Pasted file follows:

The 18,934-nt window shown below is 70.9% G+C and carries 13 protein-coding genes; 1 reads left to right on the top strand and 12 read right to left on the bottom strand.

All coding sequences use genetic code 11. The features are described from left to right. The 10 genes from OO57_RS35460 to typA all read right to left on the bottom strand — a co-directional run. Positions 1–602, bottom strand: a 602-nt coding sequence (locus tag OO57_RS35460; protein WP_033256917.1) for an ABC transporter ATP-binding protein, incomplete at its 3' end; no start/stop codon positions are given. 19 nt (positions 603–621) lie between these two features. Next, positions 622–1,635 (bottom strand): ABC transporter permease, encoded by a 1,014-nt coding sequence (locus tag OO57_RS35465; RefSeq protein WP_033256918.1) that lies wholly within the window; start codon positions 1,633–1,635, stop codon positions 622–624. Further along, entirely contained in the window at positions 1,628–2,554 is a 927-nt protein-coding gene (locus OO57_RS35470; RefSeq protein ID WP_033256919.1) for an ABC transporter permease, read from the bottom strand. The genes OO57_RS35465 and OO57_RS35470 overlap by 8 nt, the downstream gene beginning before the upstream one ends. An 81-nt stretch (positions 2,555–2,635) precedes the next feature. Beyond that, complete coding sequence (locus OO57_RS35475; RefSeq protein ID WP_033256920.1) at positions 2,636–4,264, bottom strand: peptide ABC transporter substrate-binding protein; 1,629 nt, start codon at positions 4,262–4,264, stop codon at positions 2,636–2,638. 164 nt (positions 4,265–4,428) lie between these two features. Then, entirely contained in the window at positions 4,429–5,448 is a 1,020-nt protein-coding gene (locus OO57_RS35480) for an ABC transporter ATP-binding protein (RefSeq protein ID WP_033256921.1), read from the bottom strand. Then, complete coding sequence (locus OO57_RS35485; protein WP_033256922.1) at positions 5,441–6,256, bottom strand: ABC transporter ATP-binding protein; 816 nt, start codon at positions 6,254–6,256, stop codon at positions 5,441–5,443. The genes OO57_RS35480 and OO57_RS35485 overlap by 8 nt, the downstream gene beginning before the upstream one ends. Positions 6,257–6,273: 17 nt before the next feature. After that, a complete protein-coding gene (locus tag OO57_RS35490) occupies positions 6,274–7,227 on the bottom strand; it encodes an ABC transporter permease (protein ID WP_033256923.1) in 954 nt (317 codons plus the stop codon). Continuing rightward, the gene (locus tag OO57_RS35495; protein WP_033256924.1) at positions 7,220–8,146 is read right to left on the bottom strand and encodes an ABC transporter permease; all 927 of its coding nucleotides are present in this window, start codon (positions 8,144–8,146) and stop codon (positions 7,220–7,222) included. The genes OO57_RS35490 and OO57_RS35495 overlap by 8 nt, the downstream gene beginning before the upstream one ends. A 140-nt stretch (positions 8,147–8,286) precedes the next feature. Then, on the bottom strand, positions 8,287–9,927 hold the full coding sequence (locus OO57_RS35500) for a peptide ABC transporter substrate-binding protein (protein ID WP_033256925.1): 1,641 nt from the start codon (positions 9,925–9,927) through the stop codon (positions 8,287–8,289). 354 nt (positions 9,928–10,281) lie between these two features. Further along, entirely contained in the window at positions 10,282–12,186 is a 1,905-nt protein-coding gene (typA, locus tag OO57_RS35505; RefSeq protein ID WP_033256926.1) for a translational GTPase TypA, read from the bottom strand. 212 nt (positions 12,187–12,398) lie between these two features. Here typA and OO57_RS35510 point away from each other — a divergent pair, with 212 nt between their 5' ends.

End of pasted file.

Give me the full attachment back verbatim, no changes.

The 18,934-nt window shown below is 70.9% G+C and carries 13 protein-coding genes; 1 reads left to right on the top strand and 12 read right to left on the bottom strand.

All coding sequences use genetic code 11. The features are described from left to right. The 10 genes from OO57_RS35460 to typA all read right to left on the bottom strand — a co-directional run. Positions 1–602, bottom strand: a 602-nt coding sequence (locus tag OO57_RS35460; protein WP_033256917.1) for an ABC transporter ATP-binding protein, incomplete at its 3' end; no start/stop codon positions are given. 19 nt (positions 603–621) lie between these two features. Next, positions 622–1,635 (bottom strand): ABC transporter permease, encoded by a 1,014-nt coding sequence (locus tag OO57_RS35465; RefSeq protein WP_033256918.1) that lies wholly within the window; start codon positions 1,633–1,635, stop codon positions 622–624. Further along, entirely contained in the window at positions 1,628–2,554 is a 927-nt protein-coding gene (locus OO57_RS35470; RefSeq protein ID WP_033256919.1) for an ABC transporter permease, read from the bottom strand. The genes OO57_RS35465 and OO57_RS35470 overlap by 8 nt, the downstream gene beginning before the upstream one ends. An 81-nt stretch (positions 2,555–2,635) precedes the next feature. Beyond that, complete coding sequence (locus OO57_RS35475; RefSeq protein ID WP_033256920.1) at positions 2,636–4,264, bottom strand: peptide ABC transporter substrate-binding protein; 1,629 nt, start codon at positions 4,262–4,264, stop codon at positions 2,636–2,638. 164 nt (positions 4,265–4,428) lie between these two features. Then, entirely contained in the window at positions 4,429–5,448 is a 1,020-nt protein-coding gene (locus OO57_RS35480) for an ABC transporter ATP-binding protein (RefSeq protein ID WP_033256921.1), read from the bottom strand. Then, complete coding sequence (locus OO57_RS35485; protein WP_033256922.1) at positions 5,441–6,256, bottom strand: ABC transporter ATP-binding protein; 816 nt, start codon at positions 6,254–6,256, stop codon at positions 5,441–5,443. The genes OO57_RS35480 and OO57_RS35485 overlap by 8 nt, the downstream gene beginning before the upstream one ends. Positions 6,257–6,273: 17 nt before the next feature. After that, a complete protein-coding gene (locus tag OO57_RS35490) occupies positions 6,274–7,227 on the bottom strand; it encodes an ABC transporter permease (protein ID WP_033256923.1) in 954 nt (317 codons plus the stop codon). Continuing rightward, the gene (locus tag OO57_RS35495; protein WP_033256924.1) at positions 7,220–8,146 is read right to left on the bottom strand and encodes an ABC transporter permease; all 927 of its coding nucleotides are present in this window, start codon (positions 8,144–8,146) and stop codon (positions 7,220–7,222) included. The genes OO57_RS35490 and OO57_RS35495 overlap by 8 nt, the downstream gene beginning before the upstream one ends. A 140-nt stretch (positions 8,147–8,286) precedes the next feature. Then, on the bottom strand, positions 8,287–9,927 hold the full coding sequence (locus OO57_RS35500) for a peptide ABC transporter substrate-binding protein (protein ID WP_033256925.1): 1,641 nt from the start codon (positions 9,925–9,927) through the stop codon (positions 8,287–8,289). 354 nt (positions 9,928–10,281) lie between these two features. Further along, entirely contained in the window at positions 10,282–12,186 is a 1,905-nt protein-coding gene (typA, locus tag OO57_RS35505; RefSeq protein ID WP_033256926.1) for a translational GTPase TypA, read from the bottom strand. 212 nt (positions 12,187–12,398) lie between these two features. Here typA and OO57_RS35510 point away from each other — a divergent pair, with 212 nt between their 5' ends.